It has been more than three years since Google announced their Android platform, but I still remember how excited I was. I knew that it would be years before I’d own a device running Android, but that didn’t matter to me. It was (and still is) a very cool concept and initiative. Not everything worked out the way it was supposed to workout, and the process is still in its infancy, but I am super glad that I can finally participate rather than just read about it. A couple of days ago I spent 355 EUR to buy my first Android device – Motorola Defy smartphone (specs on one page).
Choosing which smartphone to buy was easier for me than it was for my friends. While most of them had to count on website reviews and comparison charts, I could actually spend a few minutes playing with different devices, since I was among the last people to get one. But the decisive factor was this video review (in German, but quite easy to understand even if you are like me and don’t speak the language). See, for me, one of the biggest problems with smartphones is that they are quite expensive, but at the same time, they are too fragile. No matter how carefully I handle them, it takes only a year and some to render them unusable – touch screens get stack, buttons fall out, etc. Motorola Defy seemed indestructible by comparison. Plus it was moderately priced and of a smaller size than most other similar phones.
So far I’ve been using this smartphone for two days and I am very happy with it. I am already used to the interface (which differs quite a bit from Symbian that I used on my previous phones). I am comfortable with configuration options. And I already went through hundreds and hundreds of applications. The variety is just amazing. Anything you could wish for is there – wallpapers, ringtones, games, calculators and converters, news and social updates, and much much more. And I haven’t even started yet with commercial applications.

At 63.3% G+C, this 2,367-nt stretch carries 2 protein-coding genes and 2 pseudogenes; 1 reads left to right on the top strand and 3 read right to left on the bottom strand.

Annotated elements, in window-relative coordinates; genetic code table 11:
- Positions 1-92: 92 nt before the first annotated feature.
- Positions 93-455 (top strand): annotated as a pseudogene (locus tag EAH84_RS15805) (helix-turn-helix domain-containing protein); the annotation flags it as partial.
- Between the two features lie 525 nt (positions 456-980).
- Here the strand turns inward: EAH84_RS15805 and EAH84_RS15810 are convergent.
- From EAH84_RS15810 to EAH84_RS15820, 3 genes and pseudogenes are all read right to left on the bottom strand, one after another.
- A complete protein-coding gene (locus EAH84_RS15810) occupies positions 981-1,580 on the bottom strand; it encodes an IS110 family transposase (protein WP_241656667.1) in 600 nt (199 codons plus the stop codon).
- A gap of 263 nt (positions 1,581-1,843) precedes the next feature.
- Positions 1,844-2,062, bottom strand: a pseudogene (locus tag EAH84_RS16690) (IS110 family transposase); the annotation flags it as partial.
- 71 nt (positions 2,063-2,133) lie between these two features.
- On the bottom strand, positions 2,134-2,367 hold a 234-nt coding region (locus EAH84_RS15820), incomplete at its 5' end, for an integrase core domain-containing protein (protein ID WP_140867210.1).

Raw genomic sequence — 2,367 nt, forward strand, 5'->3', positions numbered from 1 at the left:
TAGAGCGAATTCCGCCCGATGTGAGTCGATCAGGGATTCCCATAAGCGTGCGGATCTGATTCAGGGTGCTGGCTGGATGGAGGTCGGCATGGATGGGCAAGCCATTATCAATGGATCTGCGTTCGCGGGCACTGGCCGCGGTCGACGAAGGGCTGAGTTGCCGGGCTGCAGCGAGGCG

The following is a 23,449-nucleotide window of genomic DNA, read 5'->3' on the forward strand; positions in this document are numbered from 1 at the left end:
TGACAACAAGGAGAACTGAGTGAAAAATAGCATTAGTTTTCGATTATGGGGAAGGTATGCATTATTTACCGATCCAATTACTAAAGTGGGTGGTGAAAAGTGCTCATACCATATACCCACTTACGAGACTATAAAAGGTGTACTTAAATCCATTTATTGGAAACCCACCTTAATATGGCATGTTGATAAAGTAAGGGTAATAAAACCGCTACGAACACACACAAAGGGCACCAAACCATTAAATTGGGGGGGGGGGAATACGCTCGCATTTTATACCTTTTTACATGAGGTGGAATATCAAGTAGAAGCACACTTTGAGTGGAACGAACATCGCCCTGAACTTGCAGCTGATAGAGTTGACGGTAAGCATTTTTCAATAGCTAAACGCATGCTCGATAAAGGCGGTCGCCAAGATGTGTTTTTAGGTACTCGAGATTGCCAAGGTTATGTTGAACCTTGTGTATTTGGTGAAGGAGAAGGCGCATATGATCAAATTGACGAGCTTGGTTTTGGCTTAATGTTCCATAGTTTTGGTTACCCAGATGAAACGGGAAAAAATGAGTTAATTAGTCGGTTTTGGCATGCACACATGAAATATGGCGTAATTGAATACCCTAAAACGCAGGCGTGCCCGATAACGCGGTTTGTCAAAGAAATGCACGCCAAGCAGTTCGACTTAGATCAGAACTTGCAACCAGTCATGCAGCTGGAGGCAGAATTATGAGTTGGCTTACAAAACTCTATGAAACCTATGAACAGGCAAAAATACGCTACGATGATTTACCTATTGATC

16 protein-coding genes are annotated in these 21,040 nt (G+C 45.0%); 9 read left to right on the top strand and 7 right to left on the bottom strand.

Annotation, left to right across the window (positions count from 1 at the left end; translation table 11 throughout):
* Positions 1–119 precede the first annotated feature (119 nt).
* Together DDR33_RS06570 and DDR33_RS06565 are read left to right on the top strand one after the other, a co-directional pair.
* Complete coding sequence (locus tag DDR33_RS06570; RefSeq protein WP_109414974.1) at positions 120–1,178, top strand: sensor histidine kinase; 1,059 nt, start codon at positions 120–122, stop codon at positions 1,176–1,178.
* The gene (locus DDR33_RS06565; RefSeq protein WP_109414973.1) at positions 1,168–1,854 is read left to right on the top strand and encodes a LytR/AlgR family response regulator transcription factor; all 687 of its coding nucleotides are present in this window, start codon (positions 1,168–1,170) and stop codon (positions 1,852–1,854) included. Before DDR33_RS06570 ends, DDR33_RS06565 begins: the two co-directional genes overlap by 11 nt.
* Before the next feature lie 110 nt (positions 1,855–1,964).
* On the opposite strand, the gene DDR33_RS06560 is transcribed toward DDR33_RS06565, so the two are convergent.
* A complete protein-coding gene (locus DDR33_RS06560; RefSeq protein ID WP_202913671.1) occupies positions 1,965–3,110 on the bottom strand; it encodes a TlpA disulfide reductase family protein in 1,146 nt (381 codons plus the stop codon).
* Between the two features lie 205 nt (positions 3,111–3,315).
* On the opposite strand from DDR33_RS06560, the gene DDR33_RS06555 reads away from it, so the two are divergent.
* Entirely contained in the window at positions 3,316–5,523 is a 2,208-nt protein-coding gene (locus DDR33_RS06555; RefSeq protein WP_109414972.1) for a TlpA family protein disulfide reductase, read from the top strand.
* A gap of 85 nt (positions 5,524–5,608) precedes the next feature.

Of course, as with any other device, there are issues and nuances. For example, there seems to be an issue with Android devices not being able to connect to ad-hoc wireless networks. (I guess not many people use them, but I happen to be one of those who needs this often – some of the offices that I work at don’t have wireless networks, so I connect my laptop via Ethernet cable and then create an ad-hoc wireless network to share the connection with my phone. I’m sure that it will be fixed in the future updates.) But what I get now is different from what I had before. Before I had to Google for the answers myself, read pages and pages of forums, and fight the problems on my own. Now, all my friends are using Android devices. And even though the devices vary, they have enough in common for us to share solutions to problems, cool applications, tips and tricks. And I absolutely love this bit.
This phone is very much like a modern computer – it’s not very useful when offline. With built-in synchronization of contacts with Gmail and Facebook, calendar synchronization, and support for Twitter, YouTube, and pretty much every other major social network, this phone shines when it’s online.
An extra layer of awesomeness is guaranteed by built-in GPS. And unlike the previous generation of devices with built-in GPS, this time it actually makes sense. No longer I need to wait for 5 minutes until all satellites are acquired and my position is triangulated. It just works and takes mere seconds. My position information can then be utilized by a whole range of applications – camera geo-tagging pictures that I take, Twitter telling where I am, and foursquare which is a lot of fun in itself.
Even though I had this phone for only two days, I’ve kept in touch with Android platform for years. So now I can talk about this for days. It turns out I am as excited about Android as I was three years, and getting myself one was exactly what I needed to do. My only regret is that I haven’t done it earlier.